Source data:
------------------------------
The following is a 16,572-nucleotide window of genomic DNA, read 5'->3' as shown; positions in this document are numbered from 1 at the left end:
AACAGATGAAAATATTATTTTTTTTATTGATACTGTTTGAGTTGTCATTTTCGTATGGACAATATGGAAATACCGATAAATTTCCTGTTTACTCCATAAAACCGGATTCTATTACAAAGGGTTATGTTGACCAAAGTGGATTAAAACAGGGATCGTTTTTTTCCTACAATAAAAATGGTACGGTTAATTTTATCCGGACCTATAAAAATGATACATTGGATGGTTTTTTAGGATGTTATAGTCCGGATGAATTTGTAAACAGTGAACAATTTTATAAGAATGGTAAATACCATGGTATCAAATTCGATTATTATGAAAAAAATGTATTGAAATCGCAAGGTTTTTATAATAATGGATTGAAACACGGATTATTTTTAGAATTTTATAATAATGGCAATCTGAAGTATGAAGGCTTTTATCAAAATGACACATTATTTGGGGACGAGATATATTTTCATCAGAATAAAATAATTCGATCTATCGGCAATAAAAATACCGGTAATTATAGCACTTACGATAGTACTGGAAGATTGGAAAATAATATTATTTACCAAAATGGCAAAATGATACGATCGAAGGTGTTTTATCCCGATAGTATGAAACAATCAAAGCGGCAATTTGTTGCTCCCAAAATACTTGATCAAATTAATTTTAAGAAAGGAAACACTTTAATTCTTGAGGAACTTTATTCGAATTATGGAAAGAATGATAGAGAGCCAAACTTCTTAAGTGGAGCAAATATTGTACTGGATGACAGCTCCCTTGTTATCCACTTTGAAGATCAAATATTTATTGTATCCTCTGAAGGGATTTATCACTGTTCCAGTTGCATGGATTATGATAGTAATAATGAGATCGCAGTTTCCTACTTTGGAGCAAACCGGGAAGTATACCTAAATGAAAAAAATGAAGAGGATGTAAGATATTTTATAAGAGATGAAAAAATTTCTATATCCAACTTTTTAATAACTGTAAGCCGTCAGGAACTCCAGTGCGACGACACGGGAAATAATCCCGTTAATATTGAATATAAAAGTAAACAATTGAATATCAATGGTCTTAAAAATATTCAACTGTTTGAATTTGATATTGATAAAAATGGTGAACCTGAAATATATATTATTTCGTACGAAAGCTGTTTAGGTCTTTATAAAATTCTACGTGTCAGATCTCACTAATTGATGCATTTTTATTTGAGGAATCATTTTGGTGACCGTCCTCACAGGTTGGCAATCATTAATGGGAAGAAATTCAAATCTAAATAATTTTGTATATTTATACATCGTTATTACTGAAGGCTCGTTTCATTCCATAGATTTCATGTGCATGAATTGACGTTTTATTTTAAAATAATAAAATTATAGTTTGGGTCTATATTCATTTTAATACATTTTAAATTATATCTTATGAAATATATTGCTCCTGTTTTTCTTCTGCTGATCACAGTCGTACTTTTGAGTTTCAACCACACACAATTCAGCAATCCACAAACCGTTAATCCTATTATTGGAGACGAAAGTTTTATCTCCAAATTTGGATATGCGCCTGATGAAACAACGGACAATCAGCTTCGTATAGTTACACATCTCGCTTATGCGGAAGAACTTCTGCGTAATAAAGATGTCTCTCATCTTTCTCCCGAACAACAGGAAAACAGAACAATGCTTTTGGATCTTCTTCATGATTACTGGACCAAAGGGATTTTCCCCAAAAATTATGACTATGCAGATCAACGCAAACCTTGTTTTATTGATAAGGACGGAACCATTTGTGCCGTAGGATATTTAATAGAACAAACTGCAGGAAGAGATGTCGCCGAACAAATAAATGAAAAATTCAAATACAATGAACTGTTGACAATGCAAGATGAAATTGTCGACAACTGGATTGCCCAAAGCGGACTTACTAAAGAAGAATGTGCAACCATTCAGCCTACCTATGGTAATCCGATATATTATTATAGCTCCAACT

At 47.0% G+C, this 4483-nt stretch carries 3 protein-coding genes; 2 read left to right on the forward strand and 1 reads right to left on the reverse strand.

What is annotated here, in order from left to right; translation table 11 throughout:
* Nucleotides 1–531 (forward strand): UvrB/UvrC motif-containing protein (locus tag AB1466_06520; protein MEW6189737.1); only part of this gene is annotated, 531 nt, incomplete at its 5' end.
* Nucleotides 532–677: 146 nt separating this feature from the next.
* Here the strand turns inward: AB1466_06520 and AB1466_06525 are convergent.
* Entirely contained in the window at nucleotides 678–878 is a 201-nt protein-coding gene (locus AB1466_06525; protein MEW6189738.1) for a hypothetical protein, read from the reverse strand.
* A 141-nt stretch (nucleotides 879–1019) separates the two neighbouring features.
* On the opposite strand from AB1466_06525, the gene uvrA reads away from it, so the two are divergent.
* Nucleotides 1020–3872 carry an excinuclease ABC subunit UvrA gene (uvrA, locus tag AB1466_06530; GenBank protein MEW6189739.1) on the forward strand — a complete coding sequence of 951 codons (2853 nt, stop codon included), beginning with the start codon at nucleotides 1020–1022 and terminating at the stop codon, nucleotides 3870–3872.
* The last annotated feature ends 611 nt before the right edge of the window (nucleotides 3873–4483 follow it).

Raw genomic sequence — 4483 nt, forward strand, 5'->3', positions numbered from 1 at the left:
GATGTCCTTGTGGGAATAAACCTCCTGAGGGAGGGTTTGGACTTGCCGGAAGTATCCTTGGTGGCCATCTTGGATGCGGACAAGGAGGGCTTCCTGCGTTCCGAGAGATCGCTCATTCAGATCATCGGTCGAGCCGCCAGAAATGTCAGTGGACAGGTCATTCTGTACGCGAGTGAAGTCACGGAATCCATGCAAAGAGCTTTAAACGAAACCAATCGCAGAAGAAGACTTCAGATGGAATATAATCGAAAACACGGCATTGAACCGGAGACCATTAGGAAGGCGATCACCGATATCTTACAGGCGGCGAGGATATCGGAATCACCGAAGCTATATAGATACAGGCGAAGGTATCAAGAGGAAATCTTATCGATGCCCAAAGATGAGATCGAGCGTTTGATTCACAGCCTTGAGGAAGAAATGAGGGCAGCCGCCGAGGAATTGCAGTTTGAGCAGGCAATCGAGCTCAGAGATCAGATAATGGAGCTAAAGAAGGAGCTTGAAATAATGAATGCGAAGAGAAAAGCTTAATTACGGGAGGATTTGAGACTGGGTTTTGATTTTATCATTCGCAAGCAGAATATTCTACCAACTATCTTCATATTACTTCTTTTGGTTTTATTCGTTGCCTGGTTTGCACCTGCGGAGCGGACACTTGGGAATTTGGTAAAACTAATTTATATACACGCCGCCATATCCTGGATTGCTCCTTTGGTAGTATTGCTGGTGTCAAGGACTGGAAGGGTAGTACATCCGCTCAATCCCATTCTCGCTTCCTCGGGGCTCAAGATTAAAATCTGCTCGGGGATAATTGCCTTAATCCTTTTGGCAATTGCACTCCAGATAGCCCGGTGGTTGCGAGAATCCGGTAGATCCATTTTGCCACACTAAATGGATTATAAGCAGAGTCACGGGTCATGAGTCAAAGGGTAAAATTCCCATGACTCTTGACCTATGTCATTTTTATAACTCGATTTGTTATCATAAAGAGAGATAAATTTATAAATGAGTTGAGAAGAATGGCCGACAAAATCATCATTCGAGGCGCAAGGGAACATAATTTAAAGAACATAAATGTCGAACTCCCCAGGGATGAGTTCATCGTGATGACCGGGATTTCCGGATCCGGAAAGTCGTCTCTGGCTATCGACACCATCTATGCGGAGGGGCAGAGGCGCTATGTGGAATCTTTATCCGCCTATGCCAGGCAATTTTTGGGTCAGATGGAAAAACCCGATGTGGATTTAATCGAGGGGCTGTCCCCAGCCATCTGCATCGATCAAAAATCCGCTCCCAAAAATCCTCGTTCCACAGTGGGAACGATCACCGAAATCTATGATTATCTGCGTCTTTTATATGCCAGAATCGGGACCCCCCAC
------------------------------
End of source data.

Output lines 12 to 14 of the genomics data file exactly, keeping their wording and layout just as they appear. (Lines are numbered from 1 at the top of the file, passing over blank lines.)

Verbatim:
* The last annotated feature ends 611 nt before the right edge of the window (nucleotides 3873–4483 follow it).

Raw genomic sequence — 4483 nt, forward strand, 5'->3', positions numbered from 1 at the left:
GATGTCCTTGTGGGAATAAACCTCCTGAGGGAGGGTTTGGACTTGCCGGAAGTATCCTTGGTGGCCATCTTGGATGCGGACAAGGAGGGCTTCCTGCGTTCCGAGAGATCGCTCATTCAGATCATCGGTCGAGCCGCCAGAAATGTCAGTGGACAGGTCATTCTGTACGCGAGTGAAGTCACGGAATCCATGCAAAGAGCTTTAAACGAAACCAATCGCAGAAGAAGACTTCAGATGGAATATAATCGAAAACACGGCATTGAACCGGAGACCATTAGGAAGGCGATCACCGATATCTTACAGGCGGCGAGGATATCGGAATCACCGAAGCTATATAGATACAGGCGAAGGTATCAAGAGGAAATCTTATCGATGCCCAAAGATGAGATCGAGCGTTTGATTCACAGCCTTGAGGAAGAAATGAGGGCAGCCGCCGAGGAATTGCAGTTTGAGCAGGCAATCGAGCTCAGAGATCAGATAATGGAGCTAAAGAAGGAGCTTGAAATAATGAATGCGAAGAGAAAAGCTTAATTACGGGAGGATTTGAGACTGGGTTTTGATTTTATCATTCGCAAGCAGAATATTCTACCAACTATCTTCATATTACTTCTTTTGGTTTTATTCGTTGCCTGGTTTGCACCTGCGGAGCGGACACTTGGGAATTTGGTAAAACTAATTTATATACACGCCGCCATATCCTGGATTGCTCCTTTGGTAGTATTGCTGGTGTCAAGGACTGGAAGGGTAGTACATCCGCTCAATCCCATTCTCGCTTCCTCGGGGCTCAAGATTAAAATCTGCTCGGGGATAATTGCCTTAATCCTTTTGGCAATTGCACTCCAGATAGCCCGGTGGTTGCGAGAATCCGGTAGATCCATTTTGCCACACTAAATGGATTATAAGCAGAGTCACGGGTCATGAGTCAAAGGGTAAAATTCCCATGACTCTTGACCTATGTCATTTTTATAACTCGATTTGTTATCATAAAGAGAGATAAATTTATAAATGAGTTGAGAAGAATGGCCGACAAAATCATCATTCGAGGCGCAAGGGAACATAATTTAAAGAACATAAATGTCGAACTCCCCAGGGATGAGTTCATCGTGATGACCGGGATTTCCGGATCCGGAAAGTCGTCTCTGGCTATCGACACCATCTATGCGGAGGGGCAGAGGCGCTATGTGGAATCTTTATCCGCCTATGCCAGGCAATTTTTGGGTCAGATGGAAAAACCCGATGTGGATTTAATCGAGGGGCTGTCCCCAGCCATCTGCATCGATCAAAAATCCGCTCCCAAAAATCCTCGTTCCACAGTGGGAACGATCACCGAAATCTATGATTATCTGCGTCTTTTATATGCCAGAATCGGGACCCCCCAC